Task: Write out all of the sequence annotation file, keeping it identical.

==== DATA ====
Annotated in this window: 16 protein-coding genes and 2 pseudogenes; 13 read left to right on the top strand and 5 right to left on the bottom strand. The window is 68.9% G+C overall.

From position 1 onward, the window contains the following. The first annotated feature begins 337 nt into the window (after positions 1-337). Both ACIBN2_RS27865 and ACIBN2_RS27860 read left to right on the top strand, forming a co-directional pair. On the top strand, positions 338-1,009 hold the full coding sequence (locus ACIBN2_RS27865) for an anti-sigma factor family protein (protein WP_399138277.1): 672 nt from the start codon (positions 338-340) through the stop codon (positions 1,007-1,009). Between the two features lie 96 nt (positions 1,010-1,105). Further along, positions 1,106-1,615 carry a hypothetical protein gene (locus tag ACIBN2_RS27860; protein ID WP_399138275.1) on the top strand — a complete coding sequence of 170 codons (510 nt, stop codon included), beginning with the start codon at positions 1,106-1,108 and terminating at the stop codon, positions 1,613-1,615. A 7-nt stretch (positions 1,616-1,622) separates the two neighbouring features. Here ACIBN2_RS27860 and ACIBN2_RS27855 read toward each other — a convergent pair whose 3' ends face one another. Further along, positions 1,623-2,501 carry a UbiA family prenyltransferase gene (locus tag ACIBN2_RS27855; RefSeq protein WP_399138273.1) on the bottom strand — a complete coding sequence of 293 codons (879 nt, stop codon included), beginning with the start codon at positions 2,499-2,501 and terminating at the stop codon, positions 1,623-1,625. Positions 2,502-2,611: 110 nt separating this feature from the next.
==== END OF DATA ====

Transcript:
Annotated in this window: 16 protein-coding genes and 2 pseudogenes; 13 read left to right on the top strand and 5 right to left on the bottom strand. The window is 68.9% G+C overall.

From position 1 onward, the window contains the following. The first annotated feature begins 337 nt into the window (after positions 1-337). Both ACIBN2_RS27865 and ACIBN2_RS27860 read left to right on the top strand, forming a co-directional pair. On the top strand, positions 338-1,009 hold the full coding sequence (locus ACIBN2_RS27865) for an anti-sigma factor family protein (protein WP_399138277.1): 672 nt from the start codon (positions 338-340) through the stop codon (positions 1,007-1,009). Between the two features lie 96 nt (positions 1,010-1,105). Further along, positions 1,106-1,615 carry a hypothetical protein gene (locus tag ACIBN2_RS27860; protein ID WP_399138275.1) on the top strand — a complete coding sequence of 170 codons (510 nt, stop codon included), beginning with the start codon at positions 1,106-1,108 and terminating at the stop codon, positions 1,613-1,615. A 7-nt stretch (positions 1,616-1,622) separates the two neighbouring features. Here ACIBN2_RS27860 and ACIBN2_RS27855 read toward each other — a convergent pair whose 3' ends face one another. Further along, positions 1,623-2,501 carry a UbiA family prenyltransferase gene (locus tag ACIBN2_RS27855; RefSeq protein WP_399138273.1) on the bottom strand — a complete coding sequence of 293 codons (879 nt, stop codon included), beginning with the start codon at positions 2,499-2,501 and terminating at the stop codon, positions 1,623-1,625. Positions 2,502-2,611: 110 nt separating this feature from the next.